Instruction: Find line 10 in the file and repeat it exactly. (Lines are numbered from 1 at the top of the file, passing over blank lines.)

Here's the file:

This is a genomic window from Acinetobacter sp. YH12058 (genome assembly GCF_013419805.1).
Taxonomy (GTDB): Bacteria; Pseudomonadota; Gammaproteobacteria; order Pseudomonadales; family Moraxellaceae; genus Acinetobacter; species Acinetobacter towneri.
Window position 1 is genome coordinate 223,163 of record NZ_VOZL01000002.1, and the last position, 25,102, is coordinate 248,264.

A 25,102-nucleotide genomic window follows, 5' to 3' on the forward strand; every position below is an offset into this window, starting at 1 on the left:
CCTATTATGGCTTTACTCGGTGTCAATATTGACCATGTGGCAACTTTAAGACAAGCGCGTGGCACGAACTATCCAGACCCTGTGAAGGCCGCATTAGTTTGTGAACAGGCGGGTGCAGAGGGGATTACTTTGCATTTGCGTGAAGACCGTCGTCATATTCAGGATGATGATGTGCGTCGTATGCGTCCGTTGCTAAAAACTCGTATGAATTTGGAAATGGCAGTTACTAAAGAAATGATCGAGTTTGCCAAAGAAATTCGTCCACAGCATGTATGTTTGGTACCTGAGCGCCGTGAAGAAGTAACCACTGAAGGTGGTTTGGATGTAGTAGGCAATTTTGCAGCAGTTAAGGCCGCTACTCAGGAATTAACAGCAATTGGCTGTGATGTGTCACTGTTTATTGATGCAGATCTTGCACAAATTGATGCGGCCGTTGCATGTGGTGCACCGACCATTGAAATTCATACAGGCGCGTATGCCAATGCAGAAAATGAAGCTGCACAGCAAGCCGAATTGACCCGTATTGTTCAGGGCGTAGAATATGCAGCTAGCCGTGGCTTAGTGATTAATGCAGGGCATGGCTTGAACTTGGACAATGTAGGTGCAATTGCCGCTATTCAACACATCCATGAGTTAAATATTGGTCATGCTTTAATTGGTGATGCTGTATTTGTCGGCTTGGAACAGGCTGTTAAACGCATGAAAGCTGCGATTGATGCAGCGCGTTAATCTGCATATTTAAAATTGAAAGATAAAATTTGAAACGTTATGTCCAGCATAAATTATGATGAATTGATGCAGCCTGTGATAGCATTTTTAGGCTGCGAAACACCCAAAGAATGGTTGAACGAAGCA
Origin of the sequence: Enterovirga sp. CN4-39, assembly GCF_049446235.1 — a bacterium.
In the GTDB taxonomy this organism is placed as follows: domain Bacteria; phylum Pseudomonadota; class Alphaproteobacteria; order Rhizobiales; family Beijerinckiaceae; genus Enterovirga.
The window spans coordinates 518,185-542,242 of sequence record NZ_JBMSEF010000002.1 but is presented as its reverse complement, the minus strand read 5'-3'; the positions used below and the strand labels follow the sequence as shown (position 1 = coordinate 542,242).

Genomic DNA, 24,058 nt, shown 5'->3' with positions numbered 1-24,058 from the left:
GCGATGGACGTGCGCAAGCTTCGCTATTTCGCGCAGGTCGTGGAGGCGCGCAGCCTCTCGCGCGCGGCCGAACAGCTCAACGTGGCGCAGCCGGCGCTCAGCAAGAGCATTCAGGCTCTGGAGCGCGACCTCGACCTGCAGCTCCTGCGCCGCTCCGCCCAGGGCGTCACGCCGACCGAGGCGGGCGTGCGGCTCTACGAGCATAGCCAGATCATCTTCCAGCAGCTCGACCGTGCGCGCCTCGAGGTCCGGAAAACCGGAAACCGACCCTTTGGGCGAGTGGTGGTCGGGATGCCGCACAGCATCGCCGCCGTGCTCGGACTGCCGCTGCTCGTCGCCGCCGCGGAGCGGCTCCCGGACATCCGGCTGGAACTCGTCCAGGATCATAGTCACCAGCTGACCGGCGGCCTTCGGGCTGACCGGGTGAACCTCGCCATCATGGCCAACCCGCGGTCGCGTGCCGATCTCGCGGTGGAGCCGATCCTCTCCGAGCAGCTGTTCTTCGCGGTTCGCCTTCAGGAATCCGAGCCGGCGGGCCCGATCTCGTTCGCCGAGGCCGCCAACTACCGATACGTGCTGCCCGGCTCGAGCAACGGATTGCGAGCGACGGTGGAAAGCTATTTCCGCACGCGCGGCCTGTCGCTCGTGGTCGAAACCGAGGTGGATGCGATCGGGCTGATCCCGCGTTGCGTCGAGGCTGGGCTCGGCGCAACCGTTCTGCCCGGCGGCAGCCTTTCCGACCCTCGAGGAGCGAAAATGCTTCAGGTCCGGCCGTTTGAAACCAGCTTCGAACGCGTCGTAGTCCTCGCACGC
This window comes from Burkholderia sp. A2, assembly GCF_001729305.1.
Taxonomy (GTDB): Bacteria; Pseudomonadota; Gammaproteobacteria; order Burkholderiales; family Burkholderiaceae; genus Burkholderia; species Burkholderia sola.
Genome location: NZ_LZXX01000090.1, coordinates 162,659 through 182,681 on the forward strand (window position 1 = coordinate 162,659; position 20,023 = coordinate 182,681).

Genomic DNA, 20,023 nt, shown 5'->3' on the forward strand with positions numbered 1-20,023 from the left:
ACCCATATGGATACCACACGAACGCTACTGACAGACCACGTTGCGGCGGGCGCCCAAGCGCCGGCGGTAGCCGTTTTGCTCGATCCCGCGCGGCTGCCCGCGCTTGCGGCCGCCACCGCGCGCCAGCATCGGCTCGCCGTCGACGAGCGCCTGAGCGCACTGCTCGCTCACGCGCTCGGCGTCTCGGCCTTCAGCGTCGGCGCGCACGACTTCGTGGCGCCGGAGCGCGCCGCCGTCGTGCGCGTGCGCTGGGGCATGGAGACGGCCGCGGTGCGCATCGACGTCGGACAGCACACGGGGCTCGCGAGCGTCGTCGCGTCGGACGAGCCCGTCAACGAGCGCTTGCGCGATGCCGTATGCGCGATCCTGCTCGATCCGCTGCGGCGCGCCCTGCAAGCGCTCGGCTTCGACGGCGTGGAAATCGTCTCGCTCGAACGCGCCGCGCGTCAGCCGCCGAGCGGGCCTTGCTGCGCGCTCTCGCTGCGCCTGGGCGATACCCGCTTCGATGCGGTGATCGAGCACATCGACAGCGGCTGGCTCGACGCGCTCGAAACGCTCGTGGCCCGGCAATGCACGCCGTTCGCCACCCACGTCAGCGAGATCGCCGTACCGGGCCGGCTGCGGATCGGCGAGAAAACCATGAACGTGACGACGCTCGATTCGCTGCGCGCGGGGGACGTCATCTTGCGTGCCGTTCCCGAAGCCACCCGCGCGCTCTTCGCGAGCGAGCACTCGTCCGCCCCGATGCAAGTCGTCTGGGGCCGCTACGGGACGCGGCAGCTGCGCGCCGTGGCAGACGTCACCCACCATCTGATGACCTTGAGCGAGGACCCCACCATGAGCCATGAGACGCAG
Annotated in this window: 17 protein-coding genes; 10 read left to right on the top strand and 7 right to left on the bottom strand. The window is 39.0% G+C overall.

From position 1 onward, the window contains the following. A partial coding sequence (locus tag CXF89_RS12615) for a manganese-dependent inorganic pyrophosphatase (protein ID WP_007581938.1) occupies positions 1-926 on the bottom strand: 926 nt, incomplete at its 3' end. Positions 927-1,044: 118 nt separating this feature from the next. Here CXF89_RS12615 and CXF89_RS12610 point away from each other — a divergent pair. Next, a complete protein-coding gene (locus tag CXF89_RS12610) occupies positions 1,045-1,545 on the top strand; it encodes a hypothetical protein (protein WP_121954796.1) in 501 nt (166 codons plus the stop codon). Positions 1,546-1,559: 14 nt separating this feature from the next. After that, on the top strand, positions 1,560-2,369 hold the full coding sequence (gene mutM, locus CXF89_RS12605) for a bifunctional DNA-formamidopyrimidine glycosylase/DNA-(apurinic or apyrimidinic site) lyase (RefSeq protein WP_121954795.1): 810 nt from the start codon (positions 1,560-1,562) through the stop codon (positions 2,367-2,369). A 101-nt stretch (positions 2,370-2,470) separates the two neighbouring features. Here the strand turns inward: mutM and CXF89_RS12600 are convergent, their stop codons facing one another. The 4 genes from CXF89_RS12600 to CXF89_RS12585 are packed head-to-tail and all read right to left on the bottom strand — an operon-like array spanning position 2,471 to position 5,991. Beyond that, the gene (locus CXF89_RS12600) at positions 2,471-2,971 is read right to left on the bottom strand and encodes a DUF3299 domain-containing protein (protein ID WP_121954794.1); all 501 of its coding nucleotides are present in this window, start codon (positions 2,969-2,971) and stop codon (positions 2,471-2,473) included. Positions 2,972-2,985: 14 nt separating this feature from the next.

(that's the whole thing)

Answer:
GCGATGGACGTGCGCAAGCTTCGCTATTTCGCGCAGGTCGTGGAGGCGCGCAGCCTCTCGCGCGCGGCCGAACAGCTCAACGTGGCGCAGCCGGCGCTCAGCAAGAGCATTCAGGCTCTGGAGCGCGACCTCGACCTGCAGCTCCTGCGCCGCTCCGCCCAGGGCGTCACGCCGACCGAGGCGGGCGTGCGGCTCTACGAGCATAGCCAGATCATCTTCCAGCAGCTCGACCGTGCGCGCCTCGAGGTCCGGAAAACCGGAAACCGACCCTTTGGGCGAGTGGTGGTCGGGATGCCGCACAGCATCGCCGCCGTGCTCGGACTGCCGCTGCTCGTCGCCGCCGCGGAGCGGCTCCCGGACATCCGGCTGGAACTCGTCCAGGATCATAGTCACCAGCTGACCGGCGGCCTTCGGGCTGACCGGGTGAACCTCGCCATCATGGCCAACCCGCGGTCGCGTGCCGATCTCGCGGTGGAGCCGATCCTCTCCGAGCAGCTGTTCTTCGCGGTTCGCCTTCAGGAATCCGAGCCGGCGGGCCCGATCTCGTTCGCCGAGGCCGCCAACTACCGATACGTGCTGCCCGGCTCGAGCAACGGATTGCGAGCGACGGTGGAAAGCTATTTCCGCACGCGCGGCCTGTCGCTCGTGGTCGAAACCGAGGTGGATGCGATCGGGCTGATCCCGCGTTGCGTCGAGGCTGGGCTCGGCGCAACCGTTCTGCCCGGCGGCAGCCTTTCCGACCCTCGAGGAGCGAAAATGCTTCAGGTCCGGCCGTTTGAAACCAGCTTCGAACGCGTCGTAGTCCTCGCACGC